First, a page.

Double Mountain Brewery — Portland, OR

A city of great urban culture and progress, Portland is also surrounded by pristine wilderness and a really sophisticated food and drink scene. My buddy Scott’s wedding took me up the Columbia River in nearby Hood River, OR and I was surprised to find a great New Haven-style pizzeria. Double Mountain Brewery is a hidden gem begun in 2007, with an annex in Portland, offering great beer and stellar wood-fired, brick oven, thin-crust pizza.

My oh-so-humble taste buds were super pleased to bite into the charred, crispy, and chewy crust with a well-balanced tomato sauce and creamy, salty mozzarella on their Plain Cheese pie. Topping off this great pizza experience is the quality of their beer and the open-aired atmosphere throughout the establishment.

Nick’s New Haven Style Pizzeria — Boca Raton, FL

South Florida is an amazing mix of tropical paradise and cosmopolitan fervor, no better contrasted between the Greater Miami metro area and Everglades National Park. It is here in this melting pot of northerners, and migrating birds, that I found some damn good pizza.

Nick’s New Haven Style Pizzeria is a vestige of the thin-crusted, coal-fired apizza of it’s former New Havener owner, Nick Laudano, who founded the pizzeria in 2011 in Boca Raton, FL. Later opening in Coral Springs, FL, the pizzeria dwells in an unassuming shopping plaza and sports an open bar experience. They feature old photos of New Haven and the city’s soda of fame, Foxon Park Beverages, which you’ll find in nearly all New Haven-style pizzerias.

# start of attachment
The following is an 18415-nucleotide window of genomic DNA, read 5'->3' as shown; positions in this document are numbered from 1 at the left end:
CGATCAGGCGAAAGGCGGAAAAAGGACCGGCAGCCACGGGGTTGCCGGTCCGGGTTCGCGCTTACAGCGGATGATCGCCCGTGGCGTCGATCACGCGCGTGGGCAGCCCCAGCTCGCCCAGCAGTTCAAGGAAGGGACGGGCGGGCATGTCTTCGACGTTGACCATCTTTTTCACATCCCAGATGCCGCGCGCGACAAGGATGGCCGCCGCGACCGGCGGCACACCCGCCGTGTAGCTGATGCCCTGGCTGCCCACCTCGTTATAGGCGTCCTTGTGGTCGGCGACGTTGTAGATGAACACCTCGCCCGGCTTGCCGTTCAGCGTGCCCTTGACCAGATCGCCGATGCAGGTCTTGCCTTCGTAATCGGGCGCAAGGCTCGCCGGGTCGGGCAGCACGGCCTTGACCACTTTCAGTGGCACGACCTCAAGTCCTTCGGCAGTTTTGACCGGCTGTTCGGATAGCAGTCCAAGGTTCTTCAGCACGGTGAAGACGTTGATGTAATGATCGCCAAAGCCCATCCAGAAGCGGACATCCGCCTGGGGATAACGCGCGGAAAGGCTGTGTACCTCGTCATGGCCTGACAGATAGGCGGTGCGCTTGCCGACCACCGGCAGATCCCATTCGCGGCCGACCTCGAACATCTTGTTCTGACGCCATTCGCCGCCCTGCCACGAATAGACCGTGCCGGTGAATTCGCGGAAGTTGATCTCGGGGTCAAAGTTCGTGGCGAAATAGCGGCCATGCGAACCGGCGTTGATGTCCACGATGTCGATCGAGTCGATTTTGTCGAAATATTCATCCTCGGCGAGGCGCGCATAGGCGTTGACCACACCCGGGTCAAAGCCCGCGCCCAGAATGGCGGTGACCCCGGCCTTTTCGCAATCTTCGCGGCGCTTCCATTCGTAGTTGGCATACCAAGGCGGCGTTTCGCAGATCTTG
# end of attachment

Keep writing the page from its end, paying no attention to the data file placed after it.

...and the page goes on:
White Pie — Denver, CO

The Mile High City is a mecca for young and old, a vortex of culture and cuisine, and home to some great pizza. White Pie, started by brothers Kris and Jason Wallenta in 2017 in Denver’s Uptown neighborhood, delivers a passionate take on this thin crust, wood-fired, charred pizza.

I love that they went super East Coast Italian with their Fuggetaboutit pizza: A red pie with garlic, grated Romano cheese, Greek olives, and oregano. This simple pizza simulates the essence of the pies I know from home and its flavors combine to make it robustly unique and worthy to try.